Monday, October 29, 2012

The Dictator (Larry Charles)

Admiral General Aladeen.

After 3 years, Sacha Baron Cohen is back yet again with his comic shenanigans, but this time, it is on a bigger political scale. "The Dictator", a film that marks Cohen's third collaboration with director Larry Charles, is a gross-out satire of, obviously, everything dictatorial and politically unethical. But unlike "Borat" and "Bruno", "The Dictator" is visually more polished (mainly because of its bigger budget) and a tad more ambitious in scope. 
But then again, compared to the two earlier films, "The Dictator" is also quite forgettable. Sure, the trademark Sacha Baron Cohen comedy is still there, but the ingenuity and effortless wit seem amiss this time around. The politically incorrect jokes are spot-on yet there's something off in their deliveries. As one racial joke bombards the screen after another, I sure have let out some laughs, but they are ones that are hollow and abrupt. 
Although I wouldn't go to great lengths by describing the Cohen-Charles combo as a 'train finally running out of steam', I think that there's just a lack of general inspiration and twist in how the film was realized. It has sure made me laugh numerous times, but the jokes (especially the racial ones) are often generic and sometimes just plain bland. As far as I'm concerned, this is their weakest film yet in terms of comedy, but as a potent political satire, "The Dictator" is a bit of a success. The Cohen-Charles team seems to be humorously degenerating yet satirically improving with every film. Perhaps that's quite a consolation. 
With majority of current world news circling around controversial dictators from parts unknown and the quasi-humorous manias they so nonchalantly flaunt, it is inevitable for a comic provocateur like Sacha Baron Cohen to take on such a persona. Sporting an overly thick beard, a mock Middle Eastern accent and a complete lack of common human decency, he has transformed into Admiral General Aladeen: a monster of a dictator (of the fictional Republic of Wadiya) who orders murders at will and has a penchant for nuclear supremacy. By combining Borat's political tactlessness and social ineptitude with Bruno's vulgarity and sexual promiscuity, Sacha Baron Cohen was able to form the foundations of his Aladeen character, with some additional touches of 'control freak' wickedness.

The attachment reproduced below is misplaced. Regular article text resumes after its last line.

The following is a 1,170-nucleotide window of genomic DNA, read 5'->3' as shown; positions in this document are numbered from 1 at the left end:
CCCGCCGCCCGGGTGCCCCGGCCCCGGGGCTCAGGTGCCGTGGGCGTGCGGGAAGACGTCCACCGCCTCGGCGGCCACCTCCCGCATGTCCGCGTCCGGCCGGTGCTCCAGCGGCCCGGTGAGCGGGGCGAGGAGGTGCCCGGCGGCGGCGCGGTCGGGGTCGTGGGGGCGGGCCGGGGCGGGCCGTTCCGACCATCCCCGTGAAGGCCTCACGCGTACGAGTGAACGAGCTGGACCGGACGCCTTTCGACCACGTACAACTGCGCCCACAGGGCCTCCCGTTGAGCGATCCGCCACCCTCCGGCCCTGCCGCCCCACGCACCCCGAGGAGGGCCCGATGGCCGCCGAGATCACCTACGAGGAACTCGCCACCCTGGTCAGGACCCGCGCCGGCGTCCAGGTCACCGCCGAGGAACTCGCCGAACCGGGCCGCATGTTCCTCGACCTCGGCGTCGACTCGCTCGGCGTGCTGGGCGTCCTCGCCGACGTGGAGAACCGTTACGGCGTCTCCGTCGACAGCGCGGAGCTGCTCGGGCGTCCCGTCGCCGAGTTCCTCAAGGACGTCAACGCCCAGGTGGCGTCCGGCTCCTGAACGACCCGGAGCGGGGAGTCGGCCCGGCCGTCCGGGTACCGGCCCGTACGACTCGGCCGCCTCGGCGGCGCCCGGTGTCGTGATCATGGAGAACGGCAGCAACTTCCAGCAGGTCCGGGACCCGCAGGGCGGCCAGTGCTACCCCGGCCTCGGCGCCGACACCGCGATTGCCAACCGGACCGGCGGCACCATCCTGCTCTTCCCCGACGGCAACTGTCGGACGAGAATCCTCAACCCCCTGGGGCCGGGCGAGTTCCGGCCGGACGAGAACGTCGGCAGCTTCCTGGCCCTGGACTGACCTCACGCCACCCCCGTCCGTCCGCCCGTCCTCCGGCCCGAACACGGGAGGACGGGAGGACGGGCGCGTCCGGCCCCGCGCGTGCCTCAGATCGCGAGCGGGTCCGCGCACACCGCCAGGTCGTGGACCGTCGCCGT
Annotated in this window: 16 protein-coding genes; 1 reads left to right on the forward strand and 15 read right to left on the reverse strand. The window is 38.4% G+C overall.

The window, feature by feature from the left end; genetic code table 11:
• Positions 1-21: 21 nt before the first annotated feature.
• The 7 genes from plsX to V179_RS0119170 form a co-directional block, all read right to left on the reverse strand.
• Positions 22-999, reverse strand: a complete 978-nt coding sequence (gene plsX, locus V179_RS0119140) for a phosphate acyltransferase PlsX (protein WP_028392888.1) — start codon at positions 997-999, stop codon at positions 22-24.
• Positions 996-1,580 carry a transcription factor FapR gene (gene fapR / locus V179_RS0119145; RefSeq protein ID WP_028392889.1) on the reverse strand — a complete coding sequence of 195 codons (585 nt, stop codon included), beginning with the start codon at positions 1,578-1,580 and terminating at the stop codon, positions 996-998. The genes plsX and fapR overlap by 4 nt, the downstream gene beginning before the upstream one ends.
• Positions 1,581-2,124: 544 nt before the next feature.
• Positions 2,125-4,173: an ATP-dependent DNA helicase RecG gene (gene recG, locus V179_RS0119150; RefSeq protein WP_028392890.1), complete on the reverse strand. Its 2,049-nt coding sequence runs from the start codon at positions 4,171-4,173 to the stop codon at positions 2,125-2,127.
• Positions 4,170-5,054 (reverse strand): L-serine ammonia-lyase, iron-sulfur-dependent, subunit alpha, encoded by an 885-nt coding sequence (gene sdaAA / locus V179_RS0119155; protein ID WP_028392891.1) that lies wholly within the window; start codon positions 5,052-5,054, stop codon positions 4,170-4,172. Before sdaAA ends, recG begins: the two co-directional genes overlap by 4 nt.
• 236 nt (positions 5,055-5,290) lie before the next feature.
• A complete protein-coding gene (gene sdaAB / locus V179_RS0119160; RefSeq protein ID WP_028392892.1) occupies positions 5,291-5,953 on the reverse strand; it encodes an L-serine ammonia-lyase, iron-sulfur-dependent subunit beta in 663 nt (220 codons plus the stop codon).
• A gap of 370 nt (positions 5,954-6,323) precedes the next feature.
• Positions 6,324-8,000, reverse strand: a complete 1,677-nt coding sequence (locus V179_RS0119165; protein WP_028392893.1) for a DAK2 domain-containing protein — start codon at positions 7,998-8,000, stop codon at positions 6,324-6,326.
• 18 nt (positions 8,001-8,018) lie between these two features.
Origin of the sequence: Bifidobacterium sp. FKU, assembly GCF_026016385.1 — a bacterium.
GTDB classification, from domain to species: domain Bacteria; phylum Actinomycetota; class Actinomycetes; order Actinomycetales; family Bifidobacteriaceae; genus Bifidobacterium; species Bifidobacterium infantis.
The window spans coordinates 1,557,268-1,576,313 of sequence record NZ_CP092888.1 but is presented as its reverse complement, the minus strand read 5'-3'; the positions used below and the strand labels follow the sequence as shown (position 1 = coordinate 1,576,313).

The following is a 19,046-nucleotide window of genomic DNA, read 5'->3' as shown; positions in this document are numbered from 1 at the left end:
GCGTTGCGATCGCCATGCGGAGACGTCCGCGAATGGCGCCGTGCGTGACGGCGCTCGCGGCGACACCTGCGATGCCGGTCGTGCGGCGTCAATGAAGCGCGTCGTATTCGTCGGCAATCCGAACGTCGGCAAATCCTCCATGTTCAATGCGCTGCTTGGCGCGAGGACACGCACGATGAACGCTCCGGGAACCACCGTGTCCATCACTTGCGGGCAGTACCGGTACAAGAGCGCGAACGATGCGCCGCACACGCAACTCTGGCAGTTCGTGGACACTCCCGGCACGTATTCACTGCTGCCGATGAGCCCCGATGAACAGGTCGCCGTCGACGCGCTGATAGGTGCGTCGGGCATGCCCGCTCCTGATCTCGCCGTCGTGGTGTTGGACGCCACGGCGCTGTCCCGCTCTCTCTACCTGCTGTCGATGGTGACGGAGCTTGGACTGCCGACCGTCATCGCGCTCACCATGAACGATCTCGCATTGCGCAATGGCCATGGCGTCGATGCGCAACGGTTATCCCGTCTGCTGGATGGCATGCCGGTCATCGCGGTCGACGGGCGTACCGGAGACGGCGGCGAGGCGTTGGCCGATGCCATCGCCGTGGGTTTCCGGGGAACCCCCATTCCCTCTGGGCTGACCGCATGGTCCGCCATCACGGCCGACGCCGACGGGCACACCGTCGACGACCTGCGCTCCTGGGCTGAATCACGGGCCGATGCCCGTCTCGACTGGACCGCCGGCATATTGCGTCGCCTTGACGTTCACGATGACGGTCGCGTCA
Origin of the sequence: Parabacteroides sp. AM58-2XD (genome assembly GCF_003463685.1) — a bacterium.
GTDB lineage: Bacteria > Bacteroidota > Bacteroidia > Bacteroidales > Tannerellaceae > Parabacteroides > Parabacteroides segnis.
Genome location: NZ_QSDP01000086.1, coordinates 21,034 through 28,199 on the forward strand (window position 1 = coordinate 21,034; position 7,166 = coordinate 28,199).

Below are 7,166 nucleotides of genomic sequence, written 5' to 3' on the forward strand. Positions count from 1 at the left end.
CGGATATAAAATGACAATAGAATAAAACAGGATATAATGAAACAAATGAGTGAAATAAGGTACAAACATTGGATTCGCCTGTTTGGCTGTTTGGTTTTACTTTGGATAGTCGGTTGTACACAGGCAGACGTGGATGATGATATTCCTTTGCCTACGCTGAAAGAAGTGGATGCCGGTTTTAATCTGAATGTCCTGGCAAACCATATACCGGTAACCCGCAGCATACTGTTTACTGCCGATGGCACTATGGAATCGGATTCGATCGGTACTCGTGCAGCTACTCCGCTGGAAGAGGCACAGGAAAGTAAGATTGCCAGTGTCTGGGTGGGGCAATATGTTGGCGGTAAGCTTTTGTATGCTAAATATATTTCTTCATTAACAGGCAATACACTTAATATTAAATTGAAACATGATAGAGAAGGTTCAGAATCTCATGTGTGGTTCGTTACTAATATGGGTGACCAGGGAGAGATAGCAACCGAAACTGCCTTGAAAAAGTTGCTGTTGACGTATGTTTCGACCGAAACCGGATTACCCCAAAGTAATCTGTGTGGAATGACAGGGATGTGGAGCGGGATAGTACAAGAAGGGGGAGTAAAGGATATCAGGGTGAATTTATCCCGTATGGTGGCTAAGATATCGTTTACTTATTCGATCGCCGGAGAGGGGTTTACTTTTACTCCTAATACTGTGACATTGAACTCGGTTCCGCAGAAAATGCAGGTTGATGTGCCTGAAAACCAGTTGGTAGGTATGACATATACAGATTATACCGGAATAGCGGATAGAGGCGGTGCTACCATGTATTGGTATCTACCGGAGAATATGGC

While this may not be Sacha Baron Cohen's best character (that would still go to Borat), his turn as Aladeen is still quite memorable because of the way he has displayed the humorous extent of how a man raised in an isolated manger of violent political power deals with the reality outside his own. The result may not have been the freshest in terms of execution, but nonetheless, there were flashes of comic brilliance all throughout the film that were relatively able to carry "The Dictator's" satirical weight. 
Compared to "Borat" and "Bruno", "The Dictator" is the closest that both Sacha Baron Cohen and Larry Charles can get to a narrative. But the way I see it, perhaps the film's adherence to a standardized plot is quite a disadvantage because Aladeen was utilized not as a freewheeling character much like Borat Sagidyev is but as a parody of a character who merely operates within the confines of a predictable narrative (notice how the film, as it progresses, slowly takes on a tone akin to a rom-com?). Although Aladeen as a character was in no way wasted, I think it's fair to say that his utmost potential as a riotously funny character was mostly left untouched. 
On the other hand, I have to give the rest of the cast lots of credits, especially Anna Faris and Jason Mantzoukas (with bits of Ben Kingsley) in how they have complemented Sacha Baron Cohen's often times overbearing presence. 
As a comedy film, "The Dictator" is too heavily flawed to be ranked shoulder-to-shoulder with the very masterful "Borat" (still Sacha Baron Cohen's best film). But as a no-holds-barred political satire, the film is very, very effective. I especially loved the scene where Aladeen and his nuclear scientist, Nadal (Jason Mantzoukas), are talking about innocuous things in their native language aboard a tourist helicopter when, suddenly, two tourists riding along with them mistake their conversation as an insidious plan to go 9/11 on the Empire State Building's ass. It is moments like this that makes "The Dictator" more special than it has any right to be. Oh, and also maybe Edward Norton's cameo.


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